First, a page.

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Domestic and Family Violence

Emergency Departments are critical in identifying and responding to domestic and family violence. Approximately 38% of women who present to EDs have experienced physical abuse in their lifetime, and of those, approximately 12-14% have experienced that violence within the past 12 months (UNSW 2014).

Domestic and family violence can take place within the context of intimate partnerships (past or present), including marriage, de facto relationships and same sex partnerships. It can also occur in family relationships including kinship ties in Aboriginal communities and extended family relationships.

Some individuals or group of people are more vulnerable to domestic and family violence including Aboriginal people; women who have a disability; women from culturally and linguistically diverse (CALD) backgrounds; people who identify as LGBTIQ; younger women; older women; pregnant women and women with children; women with mental health and or drug and alcohol issues; and children living in a family where violence occurs.


Possible indicators of domestic and family violence in the ED may include:

  • Acute pain with no visible injuries, chronic pain (especially if evidence of tissue damage cannot be found);
  • Serious bleeding injuries, especially to the face, head and internal organs;
  • Single or multiple bruising to any or all parts of the body, fractures, lacerations, burns (including cigarette), haematoma, perforated ear drums, stabbing, gunshot wounds;
  • Indicators of choking or strangulation;
  • Controlling or intrusive behaviour by partner; and
  • Haematuria


Intervention when domestic and Family Violence is suspected or disclosed:

Health workers in the ED are well placed to identify a risk of domestic and family violence, and to take action to intervene early.

  • In addition to providing urgent medical attention, the safety of the patient and their children is paramount so referral to social work must occur.
  • Where indicators or inconsistent histories are present, it is best to ask direct questions about the cause of an injury or presentation. Talk to the patient privately and alone.
  • Always ask about the safety of any children in the home; where the children are now and who is looking after them. Follow mandatory reporter responsibilities in relation to any children that are at risk.
  • Reassure the patient that responsibility for violence always lies with the perpetrator; that domestic and family violence is a crime; and that they have a right to be safe, as do their children.
  • Document injuries in detail. Take measurements and photographs.
  • Make a referral to the Social Worker who will complete a psychosocial assessment and coordinate appropriate intervention. If the situation presents out-of-hours, the hospital on-call Social Worker should be contacted. If this is not available at your service, the patient may require overnight admission to ensure adequate assessment is made in daylight hours.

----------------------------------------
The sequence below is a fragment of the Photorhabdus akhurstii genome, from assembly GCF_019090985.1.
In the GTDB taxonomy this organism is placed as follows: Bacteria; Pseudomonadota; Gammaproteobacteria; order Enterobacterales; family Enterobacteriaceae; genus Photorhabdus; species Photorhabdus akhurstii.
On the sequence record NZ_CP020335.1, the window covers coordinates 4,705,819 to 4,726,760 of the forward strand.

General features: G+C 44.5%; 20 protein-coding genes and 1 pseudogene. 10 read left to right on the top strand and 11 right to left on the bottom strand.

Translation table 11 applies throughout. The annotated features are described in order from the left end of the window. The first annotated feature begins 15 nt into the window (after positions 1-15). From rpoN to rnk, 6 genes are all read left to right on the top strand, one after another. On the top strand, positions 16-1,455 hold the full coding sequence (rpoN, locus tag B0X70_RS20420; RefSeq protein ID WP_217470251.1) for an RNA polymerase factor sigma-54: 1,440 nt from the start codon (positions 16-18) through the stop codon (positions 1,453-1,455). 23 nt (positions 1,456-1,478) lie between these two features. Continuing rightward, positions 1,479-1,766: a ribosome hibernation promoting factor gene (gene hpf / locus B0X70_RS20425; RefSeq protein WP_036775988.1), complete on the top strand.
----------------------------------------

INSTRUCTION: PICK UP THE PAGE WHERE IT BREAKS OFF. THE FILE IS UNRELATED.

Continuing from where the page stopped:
• Always be aware of a patient’s autonomy. This means that the choice to report domestic and family partner violence rests with the patient unless they have significant life threatening injuries or serious safety concerns.
  • Police should be contacted for serious injuries and serious safety concerns.
  • Serious injuries would include gunshot wounds, stab wounds, fractures, head or neck injuries including strangulation.
  • Serious safety concerns includes if perpetrator has access to a gun, carrying or using a weapon and is threatening to cause physical harm to any person including children.
  • Under the NSW Government’s Domestic and Family Violence Framework reforms (2014) it is strongly recommended that safety overrides patient confidentiality.
  • Be supportive and protective during any processes and explain fully what you are doing to the patient.

Support and referral information for patients

  • The Domestic Violence Line: 1800 656 463This service provides support, counselling and coordinates referrals to a number of additional services such as women’s refuges, police, and lawyers 24 hours a day / 7 days a week.
  • The National Sexual Assault, Domestic and Family Violence Counselling Service: 1800 737 732. This service provides help with safety planning, support and referral for people experiencing violence.

Further References and Resources

  • NSW HealthResources, Policies and Procedures for identifying and responding to domestic violence.
  • Symptoms of Strangulation (SOS) Card for non-fatal strangulation (NFS)developed by Western NSW Local Health District PARVAN Team
  • Department Community and Justice DCJ (previously FACS) - NSW Domestic Violence Service - provides support for women (only) experiencing intimate partner violence (including sexual assault). This service provides referral to specialist and local services, housing support, child protection and initial telephone counselling. Phone: 1800 65 64 63.
  • Should you wish to discuss printing options with your organisation’s logo on the back, please contact the Printer directly: Ben Weal, Accounts Manager, Digital Services, Spatial Services, Department of Customer Service, PH: 02 6332 8072.
  • The NSW Elder Abuse Helpline and Resource Unit: 1800 628 221 Provides advice to service providers on identifying and responding to elder abuse.
  • It's time to talkGP Toolkit.
  • Relationships Australia - provides counselling support for couples living in DV relationships (including same sex couples.)

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